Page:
absent  
  Chainmail:
absent  
  Breastplate:
absent  
Naval technology
  Specialized Military Vessel:
absent  
  Small Vessels Canoes Etc:
present  
  Merchant Ships Pressed Into Service:
absent  
Religion Tolerance Nothing coded yet.
Human Sacrifice Nothing coded yet.
Crisis Consequences Nothing coded yet.
Power Transitions Nothing coded yet.

NGA Settlements:

Year Range Shuar - Colonial (ec_shuar_1) was in:
 (1534 CE 1830 CE)   Lowland Andes
Home NGA: Lowland Andes

General Variables
Identity and Location

Original Name:
Shuar - Early

The term "Jivaro" is frequently found in our sources to refer to a number of peoples in the Ecuador-Peru region, namely speakers of the Chicham and Shiwiar language groups including the Achuar, Awajun, and Wampis peoples. The term is, however, highly offensive to contemporary populations, as it was repurposed by many Spanish colonial writers to indicate a ’barbaric’ or ’savage’ nature. While much of the scholarship we rely on uses this term, out of respect, we use the word “Shuar” instead of "Jivaro", except for source titles and direct quotations. These groups include the Achuar who straddle the Ecuadorian-Peruvian border near the Pastaza River; the Aguarun settled near the Marañon River in Peru, and the Wampis in Peru who straddle the Santiago River.’ [1]

[1]: Beierle, John: eHRAF Cultural Summary for the Jivaro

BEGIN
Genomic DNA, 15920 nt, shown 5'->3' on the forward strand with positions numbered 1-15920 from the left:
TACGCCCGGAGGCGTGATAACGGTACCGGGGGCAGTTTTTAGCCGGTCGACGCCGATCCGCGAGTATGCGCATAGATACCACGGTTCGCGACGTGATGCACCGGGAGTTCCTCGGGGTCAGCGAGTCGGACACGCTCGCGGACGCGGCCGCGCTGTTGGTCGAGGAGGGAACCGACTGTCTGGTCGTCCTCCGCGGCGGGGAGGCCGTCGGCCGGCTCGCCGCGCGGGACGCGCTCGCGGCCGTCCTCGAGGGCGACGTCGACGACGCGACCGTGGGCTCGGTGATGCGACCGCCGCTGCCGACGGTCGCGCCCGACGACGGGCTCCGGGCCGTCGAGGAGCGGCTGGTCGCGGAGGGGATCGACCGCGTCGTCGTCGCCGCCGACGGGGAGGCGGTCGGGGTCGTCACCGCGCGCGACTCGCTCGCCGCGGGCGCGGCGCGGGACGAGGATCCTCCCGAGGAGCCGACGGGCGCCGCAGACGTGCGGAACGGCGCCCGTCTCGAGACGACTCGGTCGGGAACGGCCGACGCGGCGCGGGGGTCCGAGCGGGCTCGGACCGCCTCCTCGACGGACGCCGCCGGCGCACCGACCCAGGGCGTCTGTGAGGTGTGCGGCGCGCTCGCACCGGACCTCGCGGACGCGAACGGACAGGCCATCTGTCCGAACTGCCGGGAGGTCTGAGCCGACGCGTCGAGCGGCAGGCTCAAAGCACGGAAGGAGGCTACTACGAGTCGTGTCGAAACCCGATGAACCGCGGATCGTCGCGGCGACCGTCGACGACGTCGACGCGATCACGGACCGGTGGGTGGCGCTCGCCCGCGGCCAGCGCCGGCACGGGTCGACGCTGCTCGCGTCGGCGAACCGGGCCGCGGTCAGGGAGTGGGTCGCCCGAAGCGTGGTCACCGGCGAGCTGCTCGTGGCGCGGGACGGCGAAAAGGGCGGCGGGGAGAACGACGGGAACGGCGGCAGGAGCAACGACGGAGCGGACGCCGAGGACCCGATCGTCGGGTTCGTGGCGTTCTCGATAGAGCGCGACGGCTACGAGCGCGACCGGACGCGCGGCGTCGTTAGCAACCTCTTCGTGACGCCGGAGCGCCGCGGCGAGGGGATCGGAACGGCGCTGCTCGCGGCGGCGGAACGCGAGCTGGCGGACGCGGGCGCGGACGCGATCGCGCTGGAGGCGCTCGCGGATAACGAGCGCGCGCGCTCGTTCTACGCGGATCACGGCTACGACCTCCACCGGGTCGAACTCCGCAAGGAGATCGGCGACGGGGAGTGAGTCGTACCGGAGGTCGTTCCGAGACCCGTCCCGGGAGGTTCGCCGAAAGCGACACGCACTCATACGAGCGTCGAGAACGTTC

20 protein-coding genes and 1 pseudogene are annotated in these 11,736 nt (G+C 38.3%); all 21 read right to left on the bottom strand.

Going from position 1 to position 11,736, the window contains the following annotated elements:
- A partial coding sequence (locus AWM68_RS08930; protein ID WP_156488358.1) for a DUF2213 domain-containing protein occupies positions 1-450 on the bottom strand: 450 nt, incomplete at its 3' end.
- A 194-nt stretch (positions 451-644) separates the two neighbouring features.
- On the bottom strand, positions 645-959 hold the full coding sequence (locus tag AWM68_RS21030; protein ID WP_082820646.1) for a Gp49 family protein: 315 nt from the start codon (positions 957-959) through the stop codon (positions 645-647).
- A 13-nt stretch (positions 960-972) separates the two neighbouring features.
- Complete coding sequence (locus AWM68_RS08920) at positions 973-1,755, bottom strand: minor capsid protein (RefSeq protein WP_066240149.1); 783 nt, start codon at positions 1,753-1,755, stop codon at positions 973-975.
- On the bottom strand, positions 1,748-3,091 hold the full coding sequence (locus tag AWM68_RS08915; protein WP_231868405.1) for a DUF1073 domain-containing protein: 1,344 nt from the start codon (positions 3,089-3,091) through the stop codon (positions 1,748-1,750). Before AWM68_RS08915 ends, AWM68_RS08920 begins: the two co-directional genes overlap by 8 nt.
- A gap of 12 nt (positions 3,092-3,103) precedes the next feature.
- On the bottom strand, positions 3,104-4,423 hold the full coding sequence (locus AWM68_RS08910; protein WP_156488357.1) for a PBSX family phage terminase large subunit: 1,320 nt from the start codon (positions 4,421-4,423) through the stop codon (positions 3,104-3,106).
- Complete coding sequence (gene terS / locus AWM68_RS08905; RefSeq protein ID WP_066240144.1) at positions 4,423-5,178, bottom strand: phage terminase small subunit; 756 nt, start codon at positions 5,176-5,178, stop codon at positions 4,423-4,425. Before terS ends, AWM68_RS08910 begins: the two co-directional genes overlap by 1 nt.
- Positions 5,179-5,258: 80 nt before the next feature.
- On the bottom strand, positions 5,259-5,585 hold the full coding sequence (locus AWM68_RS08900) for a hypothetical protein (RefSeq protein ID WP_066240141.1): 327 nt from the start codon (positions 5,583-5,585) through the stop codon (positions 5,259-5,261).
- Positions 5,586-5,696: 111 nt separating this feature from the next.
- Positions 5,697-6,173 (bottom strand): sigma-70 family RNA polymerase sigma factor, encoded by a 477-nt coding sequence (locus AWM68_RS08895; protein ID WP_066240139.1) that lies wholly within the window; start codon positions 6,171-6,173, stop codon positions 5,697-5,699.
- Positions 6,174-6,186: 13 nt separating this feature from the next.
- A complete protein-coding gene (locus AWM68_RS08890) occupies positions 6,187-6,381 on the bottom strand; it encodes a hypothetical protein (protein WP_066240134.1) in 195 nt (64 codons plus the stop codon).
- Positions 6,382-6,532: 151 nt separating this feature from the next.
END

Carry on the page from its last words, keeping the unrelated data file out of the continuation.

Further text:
Quito: 1534-1599 CE; none: 1600-1830 CE While initially subject to Spanish colonial incursions, the Shuar tribes later resisted successfully: ’The first reported white penetration of Jivaro territory was made in 1549 by a Spanish expedition under Hernando de Benavente. Later expeditions of colonists and soldiers soon followed. These newcomers traded with the Jivaro, made peace pacts with them, and soon began to exploit the gold found in alluvial or glacial deposits in the region. Eventually the Spaniards were able to obtain the co-operation of some of the Indians in working the gold deposits, but others remained hostile, killing many of the colonists and soldiers at every opportunity. Under the subjection of the Spaniards, the Jivaro were required to pay tribute in gold dust; a demand that increased yearly. Finally, in 1599, the Jivaro rebelled en masse, killing many thousands of Spaniards in the process and driving them from the region. After 1599, until nearly the middle of the nineteenth century, Jivaro-European relations remained intermittent and mostly hostile. A few missionary and military expeditions entered the region from the Andean highlands, but these frequently ended in disaster and no permanent colonization ever resulted. One of the few "friendly" gestures reported for the tribe during this time occurred in 1767, when they gave a Spanish missionizing expedition "gifts", which included the skulls of Spaniards who had apparently been killed earlier by the Jivaro (Harner, 1953: 26). Thus it seems that the Jivaros are the only tribe known to have successfully revolted against the Spanish Empire and to have been able to thwart all subsequent attempts by the Spaniards to conquer them. They have withstood armies of gold seeking Inkas as well as Spaniards, and defied the bravado of the early conquistadors.’ [1] The Spanish colonial administration resided in Quito: ’During much of the colonial period, what is now Ecuador was under the direct jurisdiction of the law court (audiencia) of Quito and ultimately under the rule of the Spanish crown. Spanish culture was spread primarily by religious orders and male Spanish colonists. In the Sierra, the Spaniards established a colony of large estates worked by Indian peons. Settlements included semiautonomous Indian villages and Spanish and mestizo administrative and religious centres such as Quito, Ambato, and Cuenca. The making of rough textiles in primitive sweatshops was the only industry. The development of Roman Catholic religious establishments provided for the flowering of Baroque architecture, sculpture in wood and stone, painting, music, and other arts and crafts. In the tropical Costa, much of the population died as a result of introduced diseases, and the area remained unhealthy until the advent of modern medicine. As a result, the coast was somewhat neglected during the colonial period, although there was some shipbuilding and exporting of cacao (as cocoa beans) from the port of Guayaquil. The small coastal population of slaves, free blacks, and mixed ethnicities, with plenty of vacant land and less coercion of labour, developed a culture very different from that of the Sierra. In the Oriente, the region on the eastern slopes between the Andes and the headwaters of the Amazon, large populations of Shuar and other indigenous people successfully repelled European invaders; however, Jesuits and other missionaries were able to spread both Christianity and the Quichua language. The Spaniards used Quichua as a language of evangelization-at one period missionaries were required to know the language-and continued to spread it orally by means of Quichua speakers who travelled with them in further conquests. The country’s fourth major subdivision, the Galapagos Islands, were little more than pirate nests during the colonial period. They were to achieve world fame in the 19th century, because it was there that Charles Darwin made a major portion of the observations that led to his theories on evolution and his On the Origin of Species. The people of Quito, the Ecuadoran capital, claim that it was the scene of the first Ecuadoran patriot uprising against Spanish rule (1809). Invading from Colombia in 1822, the armies of Simón Bolívar and Antonio José de Sucre came to the aid of Ecuadoran rebels, and on May 24 Sucre won the decisive Battle of Pichincha on a mountain slope near Quito, thus assuring Ecuadoran independence.’ [2] The Shuar population was not organized around a capital. Quito therefore serves as a provisional code reflecting the presence of Spanish colonial forces in what is now Ecuador.